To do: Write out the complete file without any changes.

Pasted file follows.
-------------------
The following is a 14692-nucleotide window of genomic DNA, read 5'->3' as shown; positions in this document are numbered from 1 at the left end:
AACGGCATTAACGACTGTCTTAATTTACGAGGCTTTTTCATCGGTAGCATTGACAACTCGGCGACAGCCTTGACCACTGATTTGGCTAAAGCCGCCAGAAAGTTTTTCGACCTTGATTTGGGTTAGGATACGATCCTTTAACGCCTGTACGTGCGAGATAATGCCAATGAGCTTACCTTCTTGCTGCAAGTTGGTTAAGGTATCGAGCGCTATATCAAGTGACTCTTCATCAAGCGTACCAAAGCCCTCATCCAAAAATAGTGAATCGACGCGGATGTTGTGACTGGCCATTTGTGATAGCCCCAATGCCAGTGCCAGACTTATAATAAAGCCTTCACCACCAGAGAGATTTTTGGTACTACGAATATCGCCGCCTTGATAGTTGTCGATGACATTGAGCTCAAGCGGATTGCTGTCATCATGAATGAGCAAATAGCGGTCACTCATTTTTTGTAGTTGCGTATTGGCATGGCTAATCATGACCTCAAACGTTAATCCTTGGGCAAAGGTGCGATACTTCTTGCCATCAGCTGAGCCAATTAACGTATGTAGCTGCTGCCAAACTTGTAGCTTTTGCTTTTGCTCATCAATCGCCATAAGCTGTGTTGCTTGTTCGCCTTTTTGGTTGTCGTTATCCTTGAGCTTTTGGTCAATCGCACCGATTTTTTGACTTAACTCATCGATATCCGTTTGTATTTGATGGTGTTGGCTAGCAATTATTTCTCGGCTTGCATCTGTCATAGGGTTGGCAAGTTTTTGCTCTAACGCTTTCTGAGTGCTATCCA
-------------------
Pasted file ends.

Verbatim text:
The following is a 14692-nucleotide window of genomic DNA, read 5'->3' as shown; positions in this document are numbered from 1 at the left end:
AACGGCATTAACGACTGTCTTAATTTACGAGGCTTTTTCATCGGTAGCATTGACAACTCGGCGACAGCCTTGACCACTGATTTGGCTAAAGCCGCCAGAAAGTTTTTCGACCTTGATTTGGGTTAGGATACGATCCTTTAACGCCTGTACGTGCGAGATAATGCCAATGAGCTTACCTTCTTGCTGCAAGTTGGTTAAGGTATCGAGCGCTATATCAAGTGACTCTTCATCAAGCGTACCAAAGCCCTCATCCAAAAATAGTGAATCGACGCGGATGTTGTGACTGGCCATTTGTGATAGCCCCAATGCCAGTGCCAGACTTATAATAAAGCCTTCACCACCAGAGAGATTTTTGGTACTACGAATATCGCCGCCTTGATAGTTGTCGATGACATTGAGCTCAAGCGGATTGCTGTCATCATGAATGAGCAAATAGCGGTCACTCATTTTTTGTAGTTGCGTATTGGCATGGCTAATCATGACCTCAAACGTTAATCCTTGGGCAAAGGTGCGATACTTCTTGCCATCAGCTGAGCCAATTAACGTATGTAGCTGCTGCCAAACTTGTAGCTTTTGCTTTTGCTCATCAATCGCCATAAGCTGTGTTGCTTGTTCGCCTTTTTGGTTGTCGTTATCCTTGAGCTTTTGGTCAATCGCACCGATTTTTTGACTTAACTCATCGATATCCGTTTGTATTTGATGGTGTTGGCTAGCAATTATTTCTCGGCTTGCATCTGTCATAGGGTTGGCAAGTTTTTGCTCTAACGCTTTCTGAGTGCTATCCA